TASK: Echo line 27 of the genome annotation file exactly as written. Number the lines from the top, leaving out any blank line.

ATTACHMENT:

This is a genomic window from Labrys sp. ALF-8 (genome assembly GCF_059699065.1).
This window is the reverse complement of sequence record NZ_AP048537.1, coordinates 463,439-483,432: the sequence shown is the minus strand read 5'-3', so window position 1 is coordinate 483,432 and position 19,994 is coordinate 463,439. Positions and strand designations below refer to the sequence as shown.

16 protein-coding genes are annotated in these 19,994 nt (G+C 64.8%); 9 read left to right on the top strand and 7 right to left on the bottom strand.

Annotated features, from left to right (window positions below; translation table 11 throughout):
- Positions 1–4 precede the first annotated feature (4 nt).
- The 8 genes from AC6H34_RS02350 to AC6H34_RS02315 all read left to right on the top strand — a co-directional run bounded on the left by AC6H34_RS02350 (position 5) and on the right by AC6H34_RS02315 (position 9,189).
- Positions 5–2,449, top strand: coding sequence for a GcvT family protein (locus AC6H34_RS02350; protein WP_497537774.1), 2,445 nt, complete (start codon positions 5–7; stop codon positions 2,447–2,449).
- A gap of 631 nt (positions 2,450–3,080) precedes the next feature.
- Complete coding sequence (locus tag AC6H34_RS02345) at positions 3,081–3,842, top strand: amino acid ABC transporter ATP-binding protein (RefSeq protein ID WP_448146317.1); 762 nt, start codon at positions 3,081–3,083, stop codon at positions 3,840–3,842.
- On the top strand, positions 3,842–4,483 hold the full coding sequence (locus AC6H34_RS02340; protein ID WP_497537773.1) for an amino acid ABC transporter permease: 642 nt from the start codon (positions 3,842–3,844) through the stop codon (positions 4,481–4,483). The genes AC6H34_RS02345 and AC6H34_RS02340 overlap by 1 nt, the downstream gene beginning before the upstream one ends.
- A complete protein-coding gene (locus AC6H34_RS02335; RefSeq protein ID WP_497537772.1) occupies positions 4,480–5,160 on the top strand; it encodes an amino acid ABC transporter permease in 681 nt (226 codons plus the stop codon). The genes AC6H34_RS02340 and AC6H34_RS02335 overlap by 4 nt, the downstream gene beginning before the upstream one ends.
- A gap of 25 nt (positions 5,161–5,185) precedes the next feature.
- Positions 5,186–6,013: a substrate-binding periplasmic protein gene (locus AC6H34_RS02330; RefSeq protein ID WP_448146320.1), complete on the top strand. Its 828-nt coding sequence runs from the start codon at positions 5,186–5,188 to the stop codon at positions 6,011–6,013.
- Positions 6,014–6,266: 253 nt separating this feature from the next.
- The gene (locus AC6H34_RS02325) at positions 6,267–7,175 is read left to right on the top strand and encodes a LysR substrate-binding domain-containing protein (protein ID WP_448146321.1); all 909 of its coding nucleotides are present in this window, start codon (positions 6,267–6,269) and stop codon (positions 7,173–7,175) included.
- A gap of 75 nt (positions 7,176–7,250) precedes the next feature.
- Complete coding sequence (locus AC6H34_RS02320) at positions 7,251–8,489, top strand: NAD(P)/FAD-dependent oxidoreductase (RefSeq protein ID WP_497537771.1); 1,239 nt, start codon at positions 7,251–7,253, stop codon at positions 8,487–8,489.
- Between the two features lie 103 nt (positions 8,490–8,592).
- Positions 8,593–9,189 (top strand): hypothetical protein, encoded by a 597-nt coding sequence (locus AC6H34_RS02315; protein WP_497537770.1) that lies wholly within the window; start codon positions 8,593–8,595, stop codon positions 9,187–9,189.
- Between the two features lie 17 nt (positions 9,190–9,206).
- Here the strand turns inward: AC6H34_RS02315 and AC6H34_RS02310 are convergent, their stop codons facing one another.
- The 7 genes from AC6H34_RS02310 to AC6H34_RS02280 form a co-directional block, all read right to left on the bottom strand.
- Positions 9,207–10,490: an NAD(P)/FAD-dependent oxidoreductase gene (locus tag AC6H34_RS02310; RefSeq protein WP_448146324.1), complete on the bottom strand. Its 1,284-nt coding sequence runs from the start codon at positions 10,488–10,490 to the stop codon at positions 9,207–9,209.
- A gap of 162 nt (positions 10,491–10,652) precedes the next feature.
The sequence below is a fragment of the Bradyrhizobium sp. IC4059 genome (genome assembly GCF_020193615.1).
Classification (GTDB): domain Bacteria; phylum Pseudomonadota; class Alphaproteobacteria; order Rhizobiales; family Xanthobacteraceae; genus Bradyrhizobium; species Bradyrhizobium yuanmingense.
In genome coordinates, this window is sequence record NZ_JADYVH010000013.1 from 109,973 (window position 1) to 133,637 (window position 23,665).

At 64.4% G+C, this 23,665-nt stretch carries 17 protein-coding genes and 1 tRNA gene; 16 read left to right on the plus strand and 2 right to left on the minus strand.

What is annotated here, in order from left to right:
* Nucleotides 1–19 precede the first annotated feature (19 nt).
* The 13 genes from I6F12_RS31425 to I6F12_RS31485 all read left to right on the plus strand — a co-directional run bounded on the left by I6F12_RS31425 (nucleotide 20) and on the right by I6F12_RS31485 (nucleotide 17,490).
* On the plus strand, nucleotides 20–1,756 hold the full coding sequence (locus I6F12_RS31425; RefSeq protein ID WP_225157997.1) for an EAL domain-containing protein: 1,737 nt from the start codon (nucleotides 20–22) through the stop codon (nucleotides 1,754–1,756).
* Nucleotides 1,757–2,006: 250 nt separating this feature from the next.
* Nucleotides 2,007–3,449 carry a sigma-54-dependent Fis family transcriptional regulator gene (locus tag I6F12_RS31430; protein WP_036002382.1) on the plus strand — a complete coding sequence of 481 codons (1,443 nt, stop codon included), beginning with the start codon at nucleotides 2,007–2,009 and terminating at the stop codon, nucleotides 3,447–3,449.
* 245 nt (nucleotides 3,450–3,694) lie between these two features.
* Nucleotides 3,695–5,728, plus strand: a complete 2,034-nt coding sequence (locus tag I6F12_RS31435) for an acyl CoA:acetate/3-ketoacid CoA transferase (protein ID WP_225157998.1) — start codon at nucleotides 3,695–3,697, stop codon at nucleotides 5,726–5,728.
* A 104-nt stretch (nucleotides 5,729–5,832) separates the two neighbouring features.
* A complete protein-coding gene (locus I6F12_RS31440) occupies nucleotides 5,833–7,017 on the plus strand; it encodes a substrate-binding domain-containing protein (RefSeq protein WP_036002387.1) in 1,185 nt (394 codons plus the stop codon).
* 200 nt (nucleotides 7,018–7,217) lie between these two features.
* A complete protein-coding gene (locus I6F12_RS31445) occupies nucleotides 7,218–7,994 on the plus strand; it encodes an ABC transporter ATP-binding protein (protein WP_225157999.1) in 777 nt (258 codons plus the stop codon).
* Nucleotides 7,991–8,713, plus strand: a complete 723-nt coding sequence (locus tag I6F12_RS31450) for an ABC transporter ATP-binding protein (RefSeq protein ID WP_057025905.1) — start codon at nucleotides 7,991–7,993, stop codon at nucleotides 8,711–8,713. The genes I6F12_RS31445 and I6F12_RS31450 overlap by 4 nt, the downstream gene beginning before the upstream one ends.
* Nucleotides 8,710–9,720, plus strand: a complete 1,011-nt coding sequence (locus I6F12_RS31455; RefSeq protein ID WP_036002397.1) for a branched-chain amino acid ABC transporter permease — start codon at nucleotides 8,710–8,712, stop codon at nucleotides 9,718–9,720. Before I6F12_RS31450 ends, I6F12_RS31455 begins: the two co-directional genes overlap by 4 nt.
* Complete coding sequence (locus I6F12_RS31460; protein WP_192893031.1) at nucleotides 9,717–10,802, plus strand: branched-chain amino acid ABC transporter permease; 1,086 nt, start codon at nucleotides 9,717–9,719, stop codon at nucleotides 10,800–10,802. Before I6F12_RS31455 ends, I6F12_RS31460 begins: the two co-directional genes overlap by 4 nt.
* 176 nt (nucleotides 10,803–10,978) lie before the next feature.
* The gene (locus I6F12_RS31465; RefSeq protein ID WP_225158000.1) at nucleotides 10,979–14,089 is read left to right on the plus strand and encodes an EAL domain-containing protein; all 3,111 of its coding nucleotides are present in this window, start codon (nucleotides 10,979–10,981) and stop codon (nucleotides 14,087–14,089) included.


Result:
In genome coordinates, this window is sequence record NZ_JADYVH010000013.1 from 109,973 (window position 1) to 133,637 (window position 23,665).